Writings: That Icarus thing….and Christa

Too close to the sun? Reaching, and reaching....photo by CBS News
Too close to the sun? Reaching, and reaching….photo by CBS News

Back in the days when I taught language arts, the kids & I would read the story of Icarus.

You know the story (in a nutshell):

Often depicted in art, Icarus and his father attempt to escape from Crete by means of wings that his father constructed from feathers and wax. Icarus’s father warns him first of complacency and then of hubris, asking that he fly neither too low nor too high, so the sea’s dampness would not clog his wings or the sun’s heat melt them. Icarus ignored his father’s instructions not to fly too close to the sun, whereupon the wax in his wings melted and he fell into the sea.

The Fall of Icarus, by Peter Paul Rubens
The Fall of Icarus, by Peter Paul Rubens

Usually, there would be at least one student who would say, “Yep, sounds like my dad, too – don’t be too lazy, and don’t have too much fun.” After we all laughed, it was nice that we all agreed Icarus was just a frisky puppy who was looking for the edges of how much fun he could have. Instead of the discussion that we had in my college classroom that centred on how big-headed Icarus was, because he didn’t listen to his papa, and how that hubris led to his downfall, ours went another direction.

What if Icarus was a free spirit, looking to go as high as his wings wold take him? Looking for the thrill of going higher? Enjoying the freedom of both flight and powering himself, with his own strength & arms, to just glow, just because, just because.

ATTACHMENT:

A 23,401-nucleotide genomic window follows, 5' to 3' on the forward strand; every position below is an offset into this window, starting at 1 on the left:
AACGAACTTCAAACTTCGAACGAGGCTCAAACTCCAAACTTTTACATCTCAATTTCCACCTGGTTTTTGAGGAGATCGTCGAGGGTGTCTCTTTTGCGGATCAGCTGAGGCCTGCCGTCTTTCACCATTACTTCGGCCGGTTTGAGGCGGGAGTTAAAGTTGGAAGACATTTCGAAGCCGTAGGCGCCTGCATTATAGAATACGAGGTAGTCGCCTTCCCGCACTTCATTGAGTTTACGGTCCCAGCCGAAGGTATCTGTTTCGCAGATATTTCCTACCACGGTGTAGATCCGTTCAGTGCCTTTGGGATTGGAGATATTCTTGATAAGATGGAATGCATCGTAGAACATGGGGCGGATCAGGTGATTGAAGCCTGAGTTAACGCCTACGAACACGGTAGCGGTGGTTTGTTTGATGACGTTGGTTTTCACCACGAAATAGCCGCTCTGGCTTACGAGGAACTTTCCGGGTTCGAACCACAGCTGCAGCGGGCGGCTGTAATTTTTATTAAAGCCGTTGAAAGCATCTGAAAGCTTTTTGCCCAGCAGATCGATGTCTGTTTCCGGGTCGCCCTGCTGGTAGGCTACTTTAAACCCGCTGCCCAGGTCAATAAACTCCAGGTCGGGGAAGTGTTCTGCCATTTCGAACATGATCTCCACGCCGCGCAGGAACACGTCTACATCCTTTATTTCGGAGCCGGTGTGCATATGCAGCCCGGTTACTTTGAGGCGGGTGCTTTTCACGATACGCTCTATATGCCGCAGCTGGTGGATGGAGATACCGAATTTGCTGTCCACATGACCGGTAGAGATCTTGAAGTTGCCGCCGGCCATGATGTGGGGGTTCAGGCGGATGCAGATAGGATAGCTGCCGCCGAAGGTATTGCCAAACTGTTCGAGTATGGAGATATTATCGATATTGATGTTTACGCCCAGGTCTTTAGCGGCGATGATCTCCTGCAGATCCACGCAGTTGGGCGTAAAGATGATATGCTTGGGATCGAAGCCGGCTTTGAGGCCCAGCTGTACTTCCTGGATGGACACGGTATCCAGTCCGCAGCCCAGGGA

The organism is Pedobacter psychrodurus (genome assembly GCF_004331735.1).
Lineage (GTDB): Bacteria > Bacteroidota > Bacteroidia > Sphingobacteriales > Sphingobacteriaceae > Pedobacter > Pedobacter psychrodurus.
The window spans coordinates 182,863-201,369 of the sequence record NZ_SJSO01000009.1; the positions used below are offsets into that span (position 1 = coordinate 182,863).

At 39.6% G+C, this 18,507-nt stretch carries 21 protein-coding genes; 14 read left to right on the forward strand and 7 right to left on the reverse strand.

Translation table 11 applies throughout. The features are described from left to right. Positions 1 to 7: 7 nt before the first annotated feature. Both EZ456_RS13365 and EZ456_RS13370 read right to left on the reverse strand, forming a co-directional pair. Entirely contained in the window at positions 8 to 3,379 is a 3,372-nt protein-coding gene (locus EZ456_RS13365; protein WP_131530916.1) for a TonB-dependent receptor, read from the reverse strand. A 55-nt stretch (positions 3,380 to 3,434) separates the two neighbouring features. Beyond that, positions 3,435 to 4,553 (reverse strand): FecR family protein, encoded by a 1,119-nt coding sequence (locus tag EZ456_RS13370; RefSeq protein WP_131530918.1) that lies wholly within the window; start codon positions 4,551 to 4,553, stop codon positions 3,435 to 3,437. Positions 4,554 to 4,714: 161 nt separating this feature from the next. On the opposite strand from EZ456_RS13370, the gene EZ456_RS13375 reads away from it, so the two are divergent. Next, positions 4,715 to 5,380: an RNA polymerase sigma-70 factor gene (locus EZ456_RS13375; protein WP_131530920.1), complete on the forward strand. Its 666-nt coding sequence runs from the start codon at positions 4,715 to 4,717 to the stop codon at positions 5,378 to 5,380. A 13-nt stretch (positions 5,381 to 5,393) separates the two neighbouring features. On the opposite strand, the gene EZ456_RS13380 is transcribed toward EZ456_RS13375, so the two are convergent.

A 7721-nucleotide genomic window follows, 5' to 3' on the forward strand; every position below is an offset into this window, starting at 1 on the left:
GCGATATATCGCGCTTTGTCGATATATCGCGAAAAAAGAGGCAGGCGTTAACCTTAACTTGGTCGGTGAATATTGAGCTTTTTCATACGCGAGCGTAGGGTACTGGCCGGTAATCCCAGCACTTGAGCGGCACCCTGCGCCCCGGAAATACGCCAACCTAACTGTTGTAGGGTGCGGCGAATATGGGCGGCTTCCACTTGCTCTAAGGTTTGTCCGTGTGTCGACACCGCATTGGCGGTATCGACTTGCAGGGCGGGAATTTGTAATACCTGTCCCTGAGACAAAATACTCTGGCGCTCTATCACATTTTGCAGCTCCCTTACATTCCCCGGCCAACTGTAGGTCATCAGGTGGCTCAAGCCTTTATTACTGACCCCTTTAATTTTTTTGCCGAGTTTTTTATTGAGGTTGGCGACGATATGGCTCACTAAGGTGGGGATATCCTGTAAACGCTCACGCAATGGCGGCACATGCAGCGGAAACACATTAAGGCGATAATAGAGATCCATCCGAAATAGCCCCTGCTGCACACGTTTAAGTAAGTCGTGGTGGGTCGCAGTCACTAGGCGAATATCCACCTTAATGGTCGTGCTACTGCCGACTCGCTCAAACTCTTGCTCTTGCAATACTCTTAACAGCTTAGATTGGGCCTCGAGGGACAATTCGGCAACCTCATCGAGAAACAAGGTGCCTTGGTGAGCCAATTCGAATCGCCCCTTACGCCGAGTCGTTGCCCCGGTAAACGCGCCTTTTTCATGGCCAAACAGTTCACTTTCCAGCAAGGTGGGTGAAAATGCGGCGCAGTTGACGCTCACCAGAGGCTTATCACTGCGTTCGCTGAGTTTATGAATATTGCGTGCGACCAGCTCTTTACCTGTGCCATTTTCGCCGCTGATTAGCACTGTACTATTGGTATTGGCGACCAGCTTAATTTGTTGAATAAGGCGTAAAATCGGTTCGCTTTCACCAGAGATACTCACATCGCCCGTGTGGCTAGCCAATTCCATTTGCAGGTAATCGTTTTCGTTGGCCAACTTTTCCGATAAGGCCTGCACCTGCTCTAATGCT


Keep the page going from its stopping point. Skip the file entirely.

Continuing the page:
You remember John Gillespie Magee’s High Flight – you gotta smile when you read it, and nearly every pilot I know loves the joy & feeling of exhilaration of Magee’s words :

Oh! I have slipped the surly bonds of earth,
And danced the skies on laughter-silvered wings;
Sunward I’ve climbed, and joined the tumbling mirth
Of sun-split clouds, –and done a hundred things
You have not dreamed of –Wheeled and soared and swung
High in the sunlit silence. Hov’ring there
I’ve chased the shouting wind along, and flung
My eager craft through footless halls of air…
Up, up the long, delirious, burning blue
I’ve topped the wind-swept heights with easy grace
Where never lark or even eagle flew —
And, while with silent lifting mind I’ve trod
The high untrespassed sanctity of space,
Put out my hand, and touched the face of God.

Isn’t that what Icarus wanted to do? And isn’t that what we all want to do?

So one morning, in January 1986, my grade nines in my school in Oregon City, Oregon and I had just wrapped up our Greek mythology session with  Icarus, when my friend Mary from the class next door told me what had happened. My kids & I quietly went to her room (she had a TV), and watched the news of the Challenger explosion. It especially moved the other teachers & I, because one of the astronauts, the first civilian astronaut, was a teacher named Christa. Like us.

The kids left the room silently to go to the midday break, and Jennifer, from my class, whispered to me, “Just like Icarus. Trying to fly higher…”